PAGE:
Transparent Labels, Collars, Neck and Foils: 

Machine Vision shows its best

Collars, like those visible in the figure below shot at a SABMiller® PLC Brewery in Colombia, when flagging are a typical challenge fronted daily in the breweries.  impossible to counter with a single Label Presence photoscanner in-the-Labeller Machine.  On the opposite, a truly easy  application where the same defect is detected by mean of Machine Vision in an external final inspection system at-the-Conveyor.          In today’s fast (>50000 bottles-per-hour) rotary Labeller Machines, the missing plus malpositioned collars account typically for ~80 % of the total rejects, with missing and mal positioned Body and Black labels summing up to the remaining ~20 % of the detected defects.   One of the reasons lies in the difficulty to label the most curved  surface of the bottles’ external sidewall.  Also, a non-cylindrical shape, rather a conical section.    Same is true also for the Label Presence inspection in-the-Labeller Machine.  It’ll be established a correlation of the shortest duration between the single photoscanner and label, in an area of the bottle so curved to result unavoidably that one featuring the highest luminous diffusion, due to known laws of Geometric Optic.  Then resulting a minimum for the luminous re-emission infeeding photoscanner's phototransistor.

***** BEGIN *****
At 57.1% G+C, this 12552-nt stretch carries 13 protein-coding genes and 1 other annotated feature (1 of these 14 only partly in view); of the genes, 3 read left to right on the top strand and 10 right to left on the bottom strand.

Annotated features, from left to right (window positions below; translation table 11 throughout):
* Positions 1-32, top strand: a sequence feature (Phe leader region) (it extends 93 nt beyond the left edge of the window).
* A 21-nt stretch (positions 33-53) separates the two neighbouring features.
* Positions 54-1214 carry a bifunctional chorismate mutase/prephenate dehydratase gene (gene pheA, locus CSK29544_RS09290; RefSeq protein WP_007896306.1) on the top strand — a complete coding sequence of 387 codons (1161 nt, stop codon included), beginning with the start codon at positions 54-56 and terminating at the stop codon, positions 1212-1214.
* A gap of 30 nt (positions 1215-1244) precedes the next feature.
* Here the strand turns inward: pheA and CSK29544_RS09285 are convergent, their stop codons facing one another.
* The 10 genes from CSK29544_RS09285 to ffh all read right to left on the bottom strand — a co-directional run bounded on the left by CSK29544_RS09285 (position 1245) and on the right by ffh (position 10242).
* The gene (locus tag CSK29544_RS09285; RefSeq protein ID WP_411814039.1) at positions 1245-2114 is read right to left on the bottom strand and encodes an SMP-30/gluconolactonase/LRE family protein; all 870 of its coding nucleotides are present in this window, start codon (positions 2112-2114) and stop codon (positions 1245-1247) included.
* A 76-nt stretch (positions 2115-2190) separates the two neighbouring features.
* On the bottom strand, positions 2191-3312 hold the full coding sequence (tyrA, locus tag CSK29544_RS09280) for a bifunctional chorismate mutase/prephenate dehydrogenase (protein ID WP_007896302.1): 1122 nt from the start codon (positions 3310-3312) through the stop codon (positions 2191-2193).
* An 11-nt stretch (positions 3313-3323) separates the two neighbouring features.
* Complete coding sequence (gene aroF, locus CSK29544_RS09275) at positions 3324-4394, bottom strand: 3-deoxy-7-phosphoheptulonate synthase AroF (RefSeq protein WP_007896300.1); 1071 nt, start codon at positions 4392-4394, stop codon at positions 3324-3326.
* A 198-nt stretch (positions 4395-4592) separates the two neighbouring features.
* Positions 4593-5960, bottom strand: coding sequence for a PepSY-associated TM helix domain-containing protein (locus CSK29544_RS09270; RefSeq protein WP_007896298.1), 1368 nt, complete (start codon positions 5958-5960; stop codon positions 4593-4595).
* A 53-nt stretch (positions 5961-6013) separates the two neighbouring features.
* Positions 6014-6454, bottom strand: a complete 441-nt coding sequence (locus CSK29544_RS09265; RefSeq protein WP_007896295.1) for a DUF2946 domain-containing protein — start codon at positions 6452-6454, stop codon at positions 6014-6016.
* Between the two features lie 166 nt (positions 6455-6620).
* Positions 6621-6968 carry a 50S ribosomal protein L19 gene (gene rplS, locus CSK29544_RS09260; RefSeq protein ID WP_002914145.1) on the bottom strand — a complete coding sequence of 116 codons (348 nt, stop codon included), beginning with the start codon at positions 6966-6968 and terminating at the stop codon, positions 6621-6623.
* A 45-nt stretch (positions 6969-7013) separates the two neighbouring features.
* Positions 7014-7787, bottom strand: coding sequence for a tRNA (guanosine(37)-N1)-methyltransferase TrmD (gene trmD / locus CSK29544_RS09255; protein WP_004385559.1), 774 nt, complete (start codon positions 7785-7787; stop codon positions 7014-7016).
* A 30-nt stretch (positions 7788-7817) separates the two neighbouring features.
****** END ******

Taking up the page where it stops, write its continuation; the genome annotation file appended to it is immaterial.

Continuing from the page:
Transparent self-adhesive labels.  Their reflective area reduced to a small text and logo.  An application prone to cause false rejects yet adopting the best and most modern photoscanners today existing.  A natural field of application for camera-systems




 Flagging Collars are a typical challenge impossible to counter with a single Label Presence photoscanner in-the-Labeller Machine.  On the opposite, an easy application where the same defect is detected by mean of Machine Vision in an external final inspection system at-the-Conveyor, in this image shot at a SABMiller PLC Colombia, Grupo Bavaria (   Tom Parker/OneRedEye/2012)


What is a “good Label inspection” ?

The correlated Label-Pixel State